Smart brands base this emotional connection on what consumers look for: a personal impact. They paint the picture of a lifestyle. They enable a customer to consider more than just the relevance of the product or service. They try to make customers revel in every difference. Especially if it makes sense to you, the customer – appeals to you, taps into you. As you consider any brand, you set the requirements a product or service must meet before you will take steps to seriously evaluate a purchase. You look closer only if it makes sense in terms of what you want and what you need. And if you’re satisfied, you may come back. As Hallmark tells it employees, “Brands succeed because they establish powerful emotional connections with consumers. In an intensely competitive marketplace that offers a wide array of choices, people buy brands.”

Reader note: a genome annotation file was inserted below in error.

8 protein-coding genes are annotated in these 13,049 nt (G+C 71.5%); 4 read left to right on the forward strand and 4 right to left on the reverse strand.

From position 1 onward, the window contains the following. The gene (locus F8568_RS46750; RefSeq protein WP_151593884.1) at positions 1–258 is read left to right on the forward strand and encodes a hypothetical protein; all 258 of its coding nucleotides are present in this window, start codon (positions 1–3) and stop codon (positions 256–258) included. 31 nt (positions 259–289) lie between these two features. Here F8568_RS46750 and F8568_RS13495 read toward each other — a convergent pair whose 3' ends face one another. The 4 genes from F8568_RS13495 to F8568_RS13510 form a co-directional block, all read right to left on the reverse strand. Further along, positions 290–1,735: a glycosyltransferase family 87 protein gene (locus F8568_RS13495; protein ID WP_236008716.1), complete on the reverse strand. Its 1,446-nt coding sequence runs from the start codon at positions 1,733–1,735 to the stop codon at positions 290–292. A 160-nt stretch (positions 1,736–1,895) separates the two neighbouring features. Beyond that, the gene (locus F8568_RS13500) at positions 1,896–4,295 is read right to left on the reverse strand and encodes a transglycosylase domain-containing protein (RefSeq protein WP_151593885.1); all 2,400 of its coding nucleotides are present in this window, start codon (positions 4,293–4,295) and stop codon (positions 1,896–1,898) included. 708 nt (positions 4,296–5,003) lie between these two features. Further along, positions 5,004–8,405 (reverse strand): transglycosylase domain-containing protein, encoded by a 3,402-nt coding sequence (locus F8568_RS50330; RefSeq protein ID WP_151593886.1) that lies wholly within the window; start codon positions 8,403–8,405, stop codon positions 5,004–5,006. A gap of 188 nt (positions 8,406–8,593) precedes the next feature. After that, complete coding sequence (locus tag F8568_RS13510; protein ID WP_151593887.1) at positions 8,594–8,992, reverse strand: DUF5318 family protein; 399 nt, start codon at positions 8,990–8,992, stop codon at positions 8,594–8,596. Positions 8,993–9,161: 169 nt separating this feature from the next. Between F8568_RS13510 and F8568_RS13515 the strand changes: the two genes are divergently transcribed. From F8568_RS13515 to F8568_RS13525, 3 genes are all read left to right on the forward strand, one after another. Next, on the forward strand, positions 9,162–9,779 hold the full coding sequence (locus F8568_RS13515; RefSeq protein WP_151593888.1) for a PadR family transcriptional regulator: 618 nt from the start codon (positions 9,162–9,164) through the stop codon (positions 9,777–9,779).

Emotional to Inspirational

Brands do not simply sell. They capture the essence of a mission. The power of a brand doesn’t stop with a specific choice or transaction. It doesn’t end with functional and emotional connections. The potential for a brand is that it can create a “halo effect” for the entire business – if it delivers more.